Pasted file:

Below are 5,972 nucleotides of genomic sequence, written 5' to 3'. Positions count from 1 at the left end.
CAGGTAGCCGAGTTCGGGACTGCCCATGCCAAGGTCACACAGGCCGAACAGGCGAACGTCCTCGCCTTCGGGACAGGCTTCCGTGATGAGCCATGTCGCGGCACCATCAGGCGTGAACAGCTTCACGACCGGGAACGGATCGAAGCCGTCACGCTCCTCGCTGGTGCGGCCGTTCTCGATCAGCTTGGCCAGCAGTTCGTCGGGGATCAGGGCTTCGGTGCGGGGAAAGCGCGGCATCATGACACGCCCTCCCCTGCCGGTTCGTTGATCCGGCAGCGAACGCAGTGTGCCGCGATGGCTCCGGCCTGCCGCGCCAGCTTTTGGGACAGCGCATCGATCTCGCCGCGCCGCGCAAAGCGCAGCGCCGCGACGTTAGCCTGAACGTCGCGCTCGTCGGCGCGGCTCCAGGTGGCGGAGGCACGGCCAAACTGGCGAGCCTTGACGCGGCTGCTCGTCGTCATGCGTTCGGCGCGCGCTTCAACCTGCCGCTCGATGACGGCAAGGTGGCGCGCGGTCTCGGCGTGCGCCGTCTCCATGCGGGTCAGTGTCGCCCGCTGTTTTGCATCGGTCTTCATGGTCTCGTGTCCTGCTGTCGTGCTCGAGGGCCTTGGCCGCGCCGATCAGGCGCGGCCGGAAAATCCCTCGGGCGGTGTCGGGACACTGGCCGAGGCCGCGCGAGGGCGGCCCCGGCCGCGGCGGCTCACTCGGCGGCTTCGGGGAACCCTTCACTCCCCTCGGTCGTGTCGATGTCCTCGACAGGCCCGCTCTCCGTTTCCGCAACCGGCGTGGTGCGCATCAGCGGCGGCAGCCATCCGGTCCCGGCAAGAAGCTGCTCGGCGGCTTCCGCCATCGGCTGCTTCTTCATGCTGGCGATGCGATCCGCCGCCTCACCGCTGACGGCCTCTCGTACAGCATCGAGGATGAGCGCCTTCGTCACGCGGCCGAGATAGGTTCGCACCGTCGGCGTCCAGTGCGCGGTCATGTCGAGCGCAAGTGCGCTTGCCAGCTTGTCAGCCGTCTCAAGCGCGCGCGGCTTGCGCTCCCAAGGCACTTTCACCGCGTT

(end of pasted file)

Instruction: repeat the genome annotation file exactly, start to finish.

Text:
Below are 5,972 nucleotides of genomic sequence, written 5' to 3'. Positions count from 1 at the left end.
CAGGTAGCCGAGTTCGGGACTGCCCATGCCAAGGTCACACAGGCCGAACAGGCGAACGTCCTCGCCTTCGGGACAGGCTTCCGTGATGAGCCATGTCGCGGCACCATCAGGCGTGAACAGCTTCACGACCGGGAACGGATCGAAGCCGTCACGCTCCTCGCTGGTGCGGCCGTTCTCGATCAGCTTGGCCAGCAGTTCGTCGGGGATCAGGGCTTCGGTGCGGGGAAAGCGCGGCATCATGACACGCCCTCCCCTGCCGGTTCGTTGATCCGGCAGCGAACGCAGTGTGCCGCGATGGCTCCGGCCTGCCGCGCCAGCTTTTGGGACAGCGCATCGATCTCGCCGCGCCGCGCAAAGCGCAGCGCCGCGACGTTAGCCTGAACGTCGCGCTCGTCGGCGCGGCTCCAGGTGGCGGAGGCACGGCCAAACTGGCGAGCCTTGACGCGGCTGCTCGTCGTCATGCGTTCGGCGCGCGCTTCAACCTGCCGCTCGATGACGGCAAGGTGGCGCGCGGTCTCGGCGTGCGCCGTCTCCATGCGGGTCAGTGTCGCCCGCTGTTTTGCATCGGTCTTCATGGTCTCGTGTCCTGCTGTCGTGCTCGAGGGCCTTGGCCGCGCCGATCAGGCGCGGCCGGAAAATCCCTCGGGCGGTGTCGGGACACTGGCCGAGGCCGCGCGAGGGCGGCCCCGGCCGCGGCGGCTCACTCGGCGGCTTCGGGGAACCCTTCACTCCCCTCGGTCGTGTCGATGTCCTCGACAGGCCCGCTCTCCGTTTCCGCAACCGGCGTGGTGCGCATCAGCGGCGGCAGCCATCCGGTCCCGGCAAGAAGCTGCTCGGCGGCTTCCGCCATCGGCTGCTTCTTCATGCTGGCGATGCGATCCGCCGCCTCACCGCTGACGGCCTCTCGTACAGCATCGAGGATGAGCGCCTTCGTCACGCGGCCGAGATAGGTTCGCACCGTCGGCGTCCAGTGCGCGGTCATGTCGAGCGCAAGTGCGCTTGCCAGCTTGTCAGCCGTCTCAAGCGCGCGCGGCTTGCGCTCCCAAGGCACTTTCACCGCGTT